The Florida Wildflower Foundation nurtures the awareness, understanding and enjoyment of Florida native wildflowers through conservation, preservation and education.

Paul Owens

Revive growth management now: 1,000 Friends of Florida

Paul Owens of 1,000 Friends of Florida will speak on Friday, April 12, at the Florida Wildflower Symposium, Gainesville. By Loraine O’Connell With Florida growing by up to 1,000 people a day, state leaders need to revive growth management “before rampant development irreparably spoils what makes our state special,” says Paul Owens, president of 1,000…

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Pamela and Douglas Soltis

Climate change is a huge factor for Florida’s flora

Data from herbaria throughout the state and beyond, field collections, plant DNA and computer analysis have enabled the University of Florida’s Pamela and Douglas Soltis to create models projecting how plants are going to respond to climate change. They will share their research as keynote speakers at the 2019 Florida Wildflower Symposium in Gainesville.

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Viva Florida meadow at Orange County UF/IFAS Extension in Orlando. Photo by Andrea England

Viva Florida grant opens

The Foundation is now accepting applications for its Viva Florida Landscape Demonstration grant. The grants provide assistance to Florida parks, nature centers, county extension offices and other public spaces that wish to establish or augment wildflower demonstration gardens. Resulting gardens showcase the beauty and variety of Florida’s native wildflowers while demonstrating their use in conventional landscapes.

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2019-Symposium

Symposium registration now open!

Want to learn about Florida’s native wildflowers and the butterflies, bees and wildlife depending on them? Join us at the Florida Wildflower Symposium on April 12 and 13 in Gainesville to learn from expert speakers and workshop leaders. Visit the symposium page to learn more. Cost is $45 for Florida Wildflower Foundation members and $55 for nonmembers.

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What’s in bloom

See how Florida’s fabulous wildflowers change seasonably across the state. You’ll find just what you need to be a wildflower tourist, whether you’re on the road or a virtual explorer.

Flowering dogwood (Cornus florida) by Stacey Matrazzo

Flower Friday: Flowering dogwood

When in bloom, Flowering dogwood (Cornus florida) is arguably one of Florida’s most beautiful flowering trees. Though dormant in winter, the tree comes alive in early spring. Before leaves emerge, a bounty of showy white to pinkish blooms cover the crown. From late summer to fall, its abundant fruit provides food for a variety of birds and small mammals. Flowering dogwood occurs naturally along the edges of mesic hardwood forests and pinelands throughout North and much of Central Florida.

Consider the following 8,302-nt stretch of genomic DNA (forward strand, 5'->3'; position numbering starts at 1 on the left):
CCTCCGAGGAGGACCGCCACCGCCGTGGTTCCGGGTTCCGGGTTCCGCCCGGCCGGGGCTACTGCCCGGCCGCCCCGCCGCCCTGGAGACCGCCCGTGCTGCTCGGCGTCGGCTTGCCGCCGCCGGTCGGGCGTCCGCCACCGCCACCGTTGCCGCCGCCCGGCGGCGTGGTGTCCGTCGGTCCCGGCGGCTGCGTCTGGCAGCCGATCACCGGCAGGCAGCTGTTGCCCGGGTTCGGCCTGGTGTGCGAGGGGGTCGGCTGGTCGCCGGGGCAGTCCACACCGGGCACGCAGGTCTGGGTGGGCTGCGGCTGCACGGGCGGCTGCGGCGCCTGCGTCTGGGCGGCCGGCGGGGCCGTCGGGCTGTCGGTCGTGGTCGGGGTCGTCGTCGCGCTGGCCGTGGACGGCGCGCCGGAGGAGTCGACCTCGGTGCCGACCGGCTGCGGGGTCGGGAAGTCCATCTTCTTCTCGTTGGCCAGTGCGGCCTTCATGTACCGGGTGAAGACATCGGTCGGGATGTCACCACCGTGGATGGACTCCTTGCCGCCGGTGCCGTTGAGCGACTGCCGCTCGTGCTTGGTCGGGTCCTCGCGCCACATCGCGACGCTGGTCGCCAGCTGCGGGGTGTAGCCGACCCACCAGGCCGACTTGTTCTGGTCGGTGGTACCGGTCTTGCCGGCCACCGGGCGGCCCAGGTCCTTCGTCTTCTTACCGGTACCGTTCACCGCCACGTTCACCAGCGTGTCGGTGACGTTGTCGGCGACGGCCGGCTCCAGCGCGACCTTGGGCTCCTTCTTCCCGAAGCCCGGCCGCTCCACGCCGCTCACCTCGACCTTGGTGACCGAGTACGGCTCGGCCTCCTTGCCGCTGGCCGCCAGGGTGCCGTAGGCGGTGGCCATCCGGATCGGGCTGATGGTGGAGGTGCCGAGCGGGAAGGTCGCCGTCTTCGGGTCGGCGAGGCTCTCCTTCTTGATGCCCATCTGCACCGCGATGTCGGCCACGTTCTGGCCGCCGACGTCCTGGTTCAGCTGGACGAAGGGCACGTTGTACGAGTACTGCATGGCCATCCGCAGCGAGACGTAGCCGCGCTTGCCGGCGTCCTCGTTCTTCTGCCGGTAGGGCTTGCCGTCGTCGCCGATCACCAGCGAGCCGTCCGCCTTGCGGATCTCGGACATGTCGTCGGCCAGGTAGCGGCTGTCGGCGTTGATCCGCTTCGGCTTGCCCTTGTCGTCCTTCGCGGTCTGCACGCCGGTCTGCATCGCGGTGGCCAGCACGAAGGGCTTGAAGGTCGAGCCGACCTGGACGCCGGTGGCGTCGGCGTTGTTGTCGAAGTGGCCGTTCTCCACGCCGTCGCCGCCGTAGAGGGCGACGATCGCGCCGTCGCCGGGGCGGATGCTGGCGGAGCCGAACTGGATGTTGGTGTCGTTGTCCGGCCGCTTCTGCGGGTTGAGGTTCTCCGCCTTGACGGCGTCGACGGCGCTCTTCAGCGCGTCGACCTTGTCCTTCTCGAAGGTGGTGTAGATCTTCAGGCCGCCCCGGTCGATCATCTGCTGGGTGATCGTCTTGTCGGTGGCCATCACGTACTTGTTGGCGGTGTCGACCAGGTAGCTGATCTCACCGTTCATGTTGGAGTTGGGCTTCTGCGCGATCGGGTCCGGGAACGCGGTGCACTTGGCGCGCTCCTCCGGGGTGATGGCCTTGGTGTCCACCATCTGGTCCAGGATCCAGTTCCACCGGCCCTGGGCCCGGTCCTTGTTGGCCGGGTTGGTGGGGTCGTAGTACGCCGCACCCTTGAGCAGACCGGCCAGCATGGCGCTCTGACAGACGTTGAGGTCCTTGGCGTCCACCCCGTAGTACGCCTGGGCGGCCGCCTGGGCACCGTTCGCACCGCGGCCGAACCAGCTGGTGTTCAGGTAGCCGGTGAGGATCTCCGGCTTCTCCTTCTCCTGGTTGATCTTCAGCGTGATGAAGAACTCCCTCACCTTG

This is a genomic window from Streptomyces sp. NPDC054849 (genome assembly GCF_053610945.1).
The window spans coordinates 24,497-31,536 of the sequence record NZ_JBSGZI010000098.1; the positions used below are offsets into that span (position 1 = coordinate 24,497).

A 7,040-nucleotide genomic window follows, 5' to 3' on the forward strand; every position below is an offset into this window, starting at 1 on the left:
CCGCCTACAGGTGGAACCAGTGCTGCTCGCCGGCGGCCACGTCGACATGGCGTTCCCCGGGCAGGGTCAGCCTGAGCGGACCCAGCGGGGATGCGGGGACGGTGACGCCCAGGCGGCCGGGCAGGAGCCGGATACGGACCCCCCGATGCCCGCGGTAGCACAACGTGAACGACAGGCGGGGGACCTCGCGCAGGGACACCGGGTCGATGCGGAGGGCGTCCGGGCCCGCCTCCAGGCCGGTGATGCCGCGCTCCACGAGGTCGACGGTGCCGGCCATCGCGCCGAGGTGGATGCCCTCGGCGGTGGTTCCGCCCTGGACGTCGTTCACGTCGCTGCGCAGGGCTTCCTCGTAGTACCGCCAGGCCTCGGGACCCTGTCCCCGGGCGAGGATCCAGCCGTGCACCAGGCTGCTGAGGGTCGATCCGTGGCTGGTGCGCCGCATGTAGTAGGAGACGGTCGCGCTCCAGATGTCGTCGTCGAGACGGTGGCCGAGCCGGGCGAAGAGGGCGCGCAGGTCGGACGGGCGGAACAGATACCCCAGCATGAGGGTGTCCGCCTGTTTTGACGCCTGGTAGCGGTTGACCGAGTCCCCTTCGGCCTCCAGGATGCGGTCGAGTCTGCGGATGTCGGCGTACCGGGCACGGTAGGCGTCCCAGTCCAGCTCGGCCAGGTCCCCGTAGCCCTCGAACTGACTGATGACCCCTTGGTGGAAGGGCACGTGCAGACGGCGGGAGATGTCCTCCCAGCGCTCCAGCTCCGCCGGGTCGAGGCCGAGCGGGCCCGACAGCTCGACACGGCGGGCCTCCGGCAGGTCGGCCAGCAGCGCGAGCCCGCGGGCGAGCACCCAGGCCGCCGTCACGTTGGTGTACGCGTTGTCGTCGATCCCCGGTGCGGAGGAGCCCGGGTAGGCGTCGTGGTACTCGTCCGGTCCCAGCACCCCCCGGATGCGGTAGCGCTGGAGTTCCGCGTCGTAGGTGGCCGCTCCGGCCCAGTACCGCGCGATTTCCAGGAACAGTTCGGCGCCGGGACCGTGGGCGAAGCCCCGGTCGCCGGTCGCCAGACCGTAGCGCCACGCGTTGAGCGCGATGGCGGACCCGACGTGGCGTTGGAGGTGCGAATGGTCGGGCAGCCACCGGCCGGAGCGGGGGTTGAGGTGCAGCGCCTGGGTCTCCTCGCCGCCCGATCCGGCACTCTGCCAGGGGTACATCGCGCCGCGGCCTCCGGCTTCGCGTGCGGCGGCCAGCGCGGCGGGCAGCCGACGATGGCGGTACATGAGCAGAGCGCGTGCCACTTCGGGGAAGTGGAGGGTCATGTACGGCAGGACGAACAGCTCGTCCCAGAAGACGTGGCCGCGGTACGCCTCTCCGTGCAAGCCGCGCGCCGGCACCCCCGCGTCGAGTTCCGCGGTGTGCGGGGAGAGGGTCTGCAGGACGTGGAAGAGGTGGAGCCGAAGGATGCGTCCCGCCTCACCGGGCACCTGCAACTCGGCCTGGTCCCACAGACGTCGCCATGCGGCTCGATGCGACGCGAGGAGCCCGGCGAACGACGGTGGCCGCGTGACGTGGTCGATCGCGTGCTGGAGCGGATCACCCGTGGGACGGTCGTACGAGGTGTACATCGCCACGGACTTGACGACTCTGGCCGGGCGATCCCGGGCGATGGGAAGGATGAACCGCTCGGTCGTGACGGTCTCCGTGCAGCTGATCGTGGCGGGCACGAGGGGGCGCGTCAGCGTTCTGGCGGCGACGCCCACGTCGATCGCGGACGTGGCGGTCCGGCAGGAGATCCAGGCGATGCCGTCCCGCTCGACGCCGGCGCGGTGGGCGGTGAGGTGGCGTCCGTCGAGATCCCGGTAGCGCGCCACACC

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Drive change – help pollinators thrive!

Pollinators are responsible for every third bite we eat and the reproduction of 85 percent of the world’s plants and trees. But they are in trouble. Development of Florida’s natural lands has robbed them of the wildflowers they need to survive.

But there is good news: You can help save pollinators by purchasing the State Wildflower license plate. Each time a State Wildflower plate is bought or renewed, the Florida Wildflower Foundation receives $15 to support native wildflower planting, education and research projects statewide. The plate is the only dependable source of revenue for Florida’s wildflowers and plants.

Do your part to support natural Florida’s future – get your tag today.

Helping millions of Monarchs by researching the effects of neonicotinoids on caterpillars.

Providing more than 3,000 wildflower plants annually for community park and school gardens.

Providing hands-on wildflower experiences to more than 1,500 students a year.

Protect wildflowers

Want more wildflowers in your county? Learn about wildflower conservation programs and how they apply to your community. Be a wildflower champion!

Wildflower Resolutions

Since 2009, resolutions have been helping Florida’s counties and cities protect roadside wildflowers through management practices such as reduced mowing. Has your county adopted its Wildflower Resolution?

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FDOT Wildflower Program

In November 2016, the Florida Department of Transportation updated its Wildflower Management Program Procedure to include managing roadsides for pollinator habitat.

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Paths of Sunshine

In a first for Florida, a project to manage naturally occurring wildflowers – versus displays that have been planted – has been recognized for its success.

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